Abby BeckUI/UX Designer Extraordinaire at FounderDating

I've been running the UI/UX departments of startups for the past few years. SVA grad. Tech, startup, and travel enthusiast.

Recent Answers

I have lots of experience with this. I try to practice detaching with love. I don't think anyone is inherently toxic. In my experience most relationships that reach "toxic" levels are because there are unspoken expectations that the other party feels guilty about not meeting which creates a dynamic of resentment and obligation. If I draw clear boundaries, stick to them and am 100% honest about what is and isn't working for me in the relationship / situation, the "toxins" dissipate. Often times there is strong reaction to boundaries (esp with family) that may create a distance but ultimately if you keep the focus on yourself and act with integrity, you've done all that you can. All relationships are 50/50 and sometimes we don't have a choice on who we engage with. We don't all have the same goals and intentions so exposing that can be freeing.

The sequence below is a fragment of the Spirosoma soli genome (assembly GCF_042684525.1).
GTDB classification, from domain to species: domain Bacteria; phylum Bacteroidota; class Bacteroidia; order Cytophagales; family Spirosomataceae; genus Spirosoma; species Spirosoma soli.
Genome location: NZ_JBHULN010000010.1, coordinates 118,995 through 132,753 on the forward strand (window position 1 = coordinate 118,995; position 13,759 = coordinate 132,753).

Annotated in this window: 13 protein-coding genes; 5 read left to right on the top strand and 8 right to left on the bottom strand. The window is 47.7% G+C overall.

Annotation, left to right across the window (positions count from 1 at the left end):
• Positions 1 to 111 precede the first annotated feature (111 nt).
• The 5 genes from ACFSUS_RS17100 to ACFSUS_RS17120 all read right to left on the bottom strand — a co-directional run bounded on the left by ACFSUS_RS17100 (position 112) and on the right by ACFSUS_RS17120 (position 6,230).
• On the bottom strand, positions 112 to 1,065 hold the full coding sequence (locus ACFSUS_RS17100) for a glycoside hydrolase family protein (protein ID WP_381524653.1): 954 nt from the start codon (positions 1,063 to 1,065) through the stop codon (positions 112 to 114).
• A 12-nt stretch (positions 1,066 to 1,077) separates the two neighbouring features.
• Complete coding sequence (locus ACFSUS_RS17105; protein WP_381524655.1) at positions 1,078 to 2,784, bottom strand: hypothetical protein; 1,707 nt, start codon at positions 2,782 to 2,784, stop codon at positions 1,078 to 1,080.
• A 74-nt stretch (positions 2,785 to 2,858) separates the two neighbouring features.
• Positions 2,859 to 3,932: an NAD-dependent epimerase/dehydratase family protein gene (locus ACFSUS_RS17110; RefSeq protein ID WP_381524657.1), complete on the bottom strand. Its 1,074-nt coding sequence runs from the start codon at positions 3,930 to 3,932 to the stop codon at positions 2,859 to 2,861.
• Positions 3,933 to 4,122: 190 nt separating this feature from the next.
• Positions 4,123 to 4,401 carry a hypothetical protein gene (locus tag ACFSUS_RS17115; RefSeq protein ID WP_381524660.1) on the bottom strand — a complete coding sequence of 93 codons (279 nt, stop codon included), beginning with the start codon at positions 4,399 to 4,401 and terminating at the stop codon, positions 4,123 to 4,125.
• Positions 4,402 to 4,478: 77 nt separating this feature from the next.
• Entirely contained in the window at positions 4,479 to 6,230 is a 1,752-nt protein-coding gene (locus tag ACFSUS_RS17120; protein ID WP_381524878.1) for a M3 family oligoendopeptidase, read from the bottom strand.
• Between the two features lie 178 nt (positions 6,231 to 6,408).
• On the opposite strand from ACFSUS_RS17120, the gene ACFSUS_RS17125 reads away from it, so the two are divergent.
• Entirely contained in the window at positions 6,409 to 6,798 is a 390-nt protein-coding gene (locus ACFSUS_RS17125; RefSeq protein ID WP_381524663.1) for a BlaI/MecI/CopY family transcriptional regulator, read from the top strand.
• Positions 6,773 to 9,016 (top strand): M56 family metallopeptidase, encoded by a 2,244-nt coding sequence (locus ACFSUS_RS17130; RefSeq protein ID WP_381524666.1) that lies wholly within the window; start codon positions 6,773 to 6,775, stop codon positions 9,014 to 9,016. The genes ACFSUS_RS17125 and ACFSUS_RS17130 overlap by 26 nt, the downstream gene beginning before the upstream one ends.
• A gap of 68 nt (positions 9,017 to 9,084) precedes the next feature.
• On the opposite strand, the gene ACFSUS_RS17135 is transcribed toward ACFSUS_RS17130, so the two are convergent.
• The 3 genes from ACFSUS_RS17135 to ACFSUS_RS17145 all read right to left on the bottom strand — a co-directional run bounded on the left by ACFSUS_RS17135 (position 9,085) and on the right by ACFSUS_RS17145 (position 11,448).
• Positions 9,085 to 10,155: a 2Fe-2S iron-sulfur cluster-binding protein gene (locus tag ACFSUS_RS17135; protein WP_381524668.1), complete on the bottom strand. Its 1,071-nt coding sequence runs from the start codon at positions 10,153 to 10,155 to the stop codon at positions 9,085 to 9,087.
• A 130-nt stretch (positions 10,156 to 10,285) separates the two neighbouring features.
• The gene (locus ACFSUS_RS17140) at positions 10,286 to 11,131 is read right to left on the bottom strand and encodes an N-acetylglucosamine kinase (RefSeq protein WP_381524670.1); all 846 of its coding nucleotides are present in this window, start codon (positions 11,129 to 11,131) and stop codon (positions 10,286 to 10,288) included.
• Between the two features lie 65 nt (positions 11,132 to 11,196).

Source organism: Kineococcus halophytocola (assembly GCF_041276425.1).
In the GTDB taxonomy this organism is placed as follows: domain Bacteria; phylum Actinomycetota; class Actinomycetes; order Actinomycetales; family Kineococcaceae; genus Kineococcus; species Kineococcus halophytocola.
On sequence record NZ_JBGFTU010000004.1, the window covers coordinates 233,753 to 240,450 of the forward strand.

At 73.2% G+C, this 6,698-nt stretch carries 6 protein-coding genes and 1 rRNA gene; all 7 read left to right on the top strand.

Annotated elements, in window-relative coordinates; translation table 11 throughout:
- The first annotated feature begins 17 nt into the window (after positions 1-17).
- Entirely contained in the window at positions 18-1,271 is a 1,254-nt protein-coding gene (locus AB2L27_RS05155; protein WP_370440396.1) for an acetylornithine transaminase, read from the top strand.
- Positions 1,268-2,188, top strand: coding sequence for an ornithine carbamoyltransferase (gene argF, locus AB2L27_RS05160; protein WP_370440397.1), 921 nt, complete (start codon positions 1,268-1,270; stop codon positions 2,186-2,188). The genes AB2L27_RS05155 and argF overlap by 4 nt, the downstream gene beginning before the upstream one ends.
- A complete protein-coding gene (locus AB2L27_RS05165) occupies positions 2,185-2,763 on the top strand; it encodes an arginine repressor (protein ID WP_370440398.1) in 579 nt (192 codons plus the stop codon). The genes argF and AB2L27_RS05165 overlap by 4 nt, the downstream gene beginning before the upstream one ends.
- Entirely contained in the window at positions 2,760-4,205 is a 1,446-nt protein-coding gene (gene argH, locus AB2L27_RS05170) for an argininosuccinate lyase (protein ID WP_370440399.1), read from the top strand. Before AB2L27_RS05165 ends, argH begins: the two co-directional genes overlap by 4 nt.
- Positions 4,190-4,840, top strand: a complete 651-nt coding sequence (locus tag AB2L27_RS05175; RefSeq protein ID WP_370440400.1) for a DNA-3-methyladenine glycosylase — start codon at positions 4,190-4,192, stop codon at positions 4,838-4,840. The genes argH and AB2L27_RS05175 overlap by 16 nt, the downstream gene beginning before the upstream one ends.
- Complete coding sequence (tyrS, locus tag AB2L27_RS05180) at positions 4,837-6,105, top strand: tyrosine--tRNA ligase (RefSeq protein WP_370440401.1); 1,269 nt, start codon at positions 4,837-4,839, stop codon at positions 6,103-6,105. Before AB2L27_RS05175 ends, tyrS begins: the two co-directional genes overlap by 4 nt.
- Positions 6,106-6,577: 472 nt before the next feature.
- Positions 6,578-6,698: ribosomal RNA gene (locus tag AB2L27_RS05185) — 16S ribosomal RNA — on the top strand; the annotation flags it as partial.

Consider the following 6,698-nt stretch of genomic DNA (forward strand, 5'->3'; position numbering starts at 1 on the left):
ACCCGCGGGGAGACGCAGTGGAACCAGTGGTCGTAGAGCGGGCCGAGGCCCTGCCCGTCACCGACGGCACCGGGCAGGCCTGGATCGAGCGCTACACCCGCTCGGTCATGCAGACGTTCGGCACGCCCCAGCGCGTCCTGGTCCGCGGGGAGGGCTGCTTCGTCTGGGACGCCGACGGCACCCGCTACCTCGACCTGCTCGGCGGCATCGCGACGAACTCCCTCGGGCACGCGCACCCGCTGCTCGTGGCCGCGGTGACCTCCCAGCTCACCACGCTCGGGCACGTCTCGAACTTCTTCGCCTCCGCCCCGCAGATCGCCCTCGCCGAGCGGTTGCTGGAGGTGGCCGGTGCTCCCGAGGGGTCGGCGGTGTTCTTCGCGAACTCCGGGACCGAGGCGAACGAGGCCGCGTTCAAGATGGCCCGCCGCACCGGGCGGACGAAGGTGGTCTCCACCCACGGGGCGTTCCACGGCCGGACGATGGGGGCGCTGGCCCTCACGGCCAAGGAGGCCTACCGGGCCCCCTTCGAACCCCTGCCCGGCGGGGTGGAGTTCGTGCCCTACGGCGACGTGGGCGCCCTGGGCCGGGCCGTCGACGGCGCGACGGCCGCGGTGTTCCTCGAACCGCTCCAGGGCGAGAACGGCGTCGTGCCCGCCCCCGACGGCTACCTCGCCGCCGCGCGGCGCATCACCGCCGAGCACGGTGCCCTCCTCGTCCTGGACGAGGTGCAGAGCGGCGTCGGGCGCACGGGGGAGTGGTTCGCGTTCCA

Alternatively, if you are interested in "removing" them, it's always an option. If I nourish the relationships that move me fwd and put less energy into the ones that don't work for me or am honest about why they aren't working, they either adapt or fade away.

This book Crucial Accountability might help too. They also wrote a book Crucial Conversations. Hope that helps, happy to chat more if you need more specific advice.

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